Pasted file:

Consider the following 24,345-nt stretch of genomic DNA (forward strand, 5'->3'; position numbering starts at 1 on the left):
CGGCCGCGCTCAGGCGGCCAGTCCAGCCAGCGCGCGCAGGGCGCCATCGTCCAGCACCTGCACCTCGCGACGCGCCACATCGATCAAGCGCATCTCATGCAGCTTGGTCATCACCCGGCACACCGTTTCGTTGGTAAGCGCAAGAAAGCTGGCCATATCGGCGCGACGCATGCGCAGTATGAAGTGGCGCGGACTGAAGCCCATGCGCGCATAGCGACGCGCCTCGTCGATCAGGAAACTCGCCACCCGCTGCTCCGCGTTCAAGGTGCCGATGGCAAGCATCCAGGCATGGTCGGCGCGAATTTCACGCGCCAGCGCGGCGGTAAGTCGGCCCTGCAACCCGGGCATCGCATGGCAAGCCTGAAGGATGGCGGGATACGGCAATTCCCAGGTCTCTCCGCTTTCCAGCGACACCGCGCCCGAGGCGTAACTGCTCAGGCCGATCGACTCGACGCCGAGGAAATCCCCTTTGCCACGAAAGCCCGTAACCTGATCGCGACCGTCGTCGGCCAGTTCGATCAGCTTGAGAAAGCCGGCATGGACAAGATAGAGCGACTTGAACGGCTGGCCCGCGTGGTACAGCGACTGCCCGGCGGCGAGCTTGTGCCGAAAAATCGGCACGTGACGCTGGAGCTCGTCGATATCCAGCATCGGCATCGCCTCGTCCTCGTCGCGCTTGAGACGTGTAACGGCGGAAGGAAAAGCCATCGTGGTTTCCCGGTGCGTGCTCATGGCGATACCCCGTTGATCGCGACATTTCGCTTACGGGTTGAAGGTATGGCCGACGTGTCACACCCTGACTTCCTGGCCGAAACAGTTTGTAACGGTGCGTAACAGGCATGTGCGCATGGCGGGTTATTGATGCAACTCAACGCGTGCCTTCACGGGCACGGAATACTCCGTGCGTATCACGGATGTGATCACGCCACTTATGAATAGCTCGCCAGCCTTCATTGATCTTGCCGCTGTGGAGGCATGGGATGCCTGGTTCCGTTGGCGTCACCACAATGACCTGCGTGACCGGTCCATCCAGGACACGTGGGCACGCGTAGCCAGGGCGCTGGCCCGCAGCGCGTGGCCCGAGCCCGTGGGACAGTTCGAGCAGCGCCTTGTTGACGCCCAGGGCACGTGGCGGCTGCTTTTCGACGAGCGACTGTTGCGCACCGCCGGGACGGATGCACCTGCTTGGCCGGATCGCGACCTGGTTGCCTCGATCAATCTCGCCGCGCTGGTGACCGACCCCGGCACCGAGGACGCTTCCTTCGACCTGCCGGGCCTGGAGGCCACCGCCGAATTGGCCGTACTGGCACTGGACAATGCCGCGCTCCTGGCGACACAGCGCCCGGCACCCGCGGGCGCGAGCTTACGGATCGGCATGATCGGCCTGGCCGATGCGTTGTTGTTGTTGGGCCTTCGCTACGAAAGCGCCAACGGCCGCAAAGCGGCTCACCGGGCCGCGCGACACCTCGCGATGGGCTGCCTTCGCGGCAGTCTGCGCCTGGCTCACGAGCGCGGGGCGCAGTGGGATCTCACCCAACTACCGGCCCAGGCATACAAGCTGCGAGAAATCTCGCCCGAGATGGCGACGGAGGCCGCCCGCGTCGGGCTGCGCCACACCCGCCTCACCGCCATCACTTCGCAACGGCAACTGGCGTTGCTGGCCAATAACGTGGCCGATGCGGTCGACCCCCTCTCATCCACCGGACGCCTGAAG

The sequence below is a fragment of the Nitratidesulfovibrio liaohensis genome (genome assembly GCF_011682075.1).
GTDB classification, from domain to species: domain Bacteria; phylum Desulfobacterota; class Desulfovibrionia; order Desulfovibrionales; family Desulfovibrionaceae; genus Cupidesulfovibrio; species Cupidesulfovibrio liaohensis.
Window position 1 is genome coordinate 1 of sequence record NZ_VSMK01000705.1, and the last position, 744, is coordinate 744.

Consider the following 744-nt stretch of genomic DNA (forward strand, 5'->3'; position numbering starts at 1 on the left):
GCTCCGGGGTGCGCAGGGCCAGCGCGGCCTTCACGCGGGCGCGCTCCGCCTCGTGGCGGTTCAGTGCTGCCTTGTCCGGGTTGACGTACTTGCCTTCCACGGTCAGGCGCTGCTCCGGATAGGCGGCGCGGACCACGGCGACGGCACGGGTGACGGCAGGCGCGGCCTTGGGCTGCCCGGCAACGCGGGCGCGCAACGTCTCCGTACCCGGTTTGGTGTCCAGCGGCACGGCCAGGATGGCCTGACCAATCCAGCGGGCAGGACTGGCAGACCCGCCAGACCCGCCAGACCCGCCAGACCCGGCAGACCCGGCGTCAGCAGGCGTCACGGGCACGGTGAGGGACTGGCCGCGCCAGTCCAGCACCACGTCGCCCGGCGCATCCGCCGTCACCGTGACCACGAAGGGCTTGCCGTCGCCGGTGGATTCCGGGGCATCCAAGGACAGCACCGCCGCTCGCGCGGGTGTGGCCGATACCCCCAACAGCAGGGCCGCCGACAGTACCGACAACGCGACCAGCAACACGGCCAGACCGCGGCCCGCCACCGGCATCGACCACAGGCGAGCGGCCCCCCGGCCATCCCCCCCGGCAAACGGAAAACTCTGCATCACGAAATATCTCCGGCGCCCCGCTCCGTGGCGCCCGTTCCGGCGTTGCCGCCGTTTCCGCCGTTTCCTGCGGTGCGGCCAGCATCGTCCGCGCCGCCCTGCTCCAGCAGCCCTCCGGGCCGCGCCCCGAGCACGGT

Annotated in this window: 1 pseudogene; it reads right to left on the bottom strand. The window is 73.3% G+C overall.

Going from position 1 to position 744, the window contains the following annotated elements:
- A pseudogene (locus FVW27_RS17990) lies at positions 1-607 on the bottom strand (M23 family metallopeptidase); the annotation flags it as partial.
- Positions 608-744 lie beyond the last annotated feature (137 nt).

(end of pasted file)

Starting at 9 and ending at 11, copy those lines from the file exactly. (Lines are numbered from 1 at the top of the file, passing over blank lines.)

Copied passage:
Going from position 1 to position 744, the window contains the following annotated elements:
- A pseudogene (locus FVW27_RS17990) lies at positions 1-607 on the bottom strand (M23 family metallopeptidase); the annotation flags it as partial.
- Positions 608-744 lie beyond the last annotated feature (137 nt).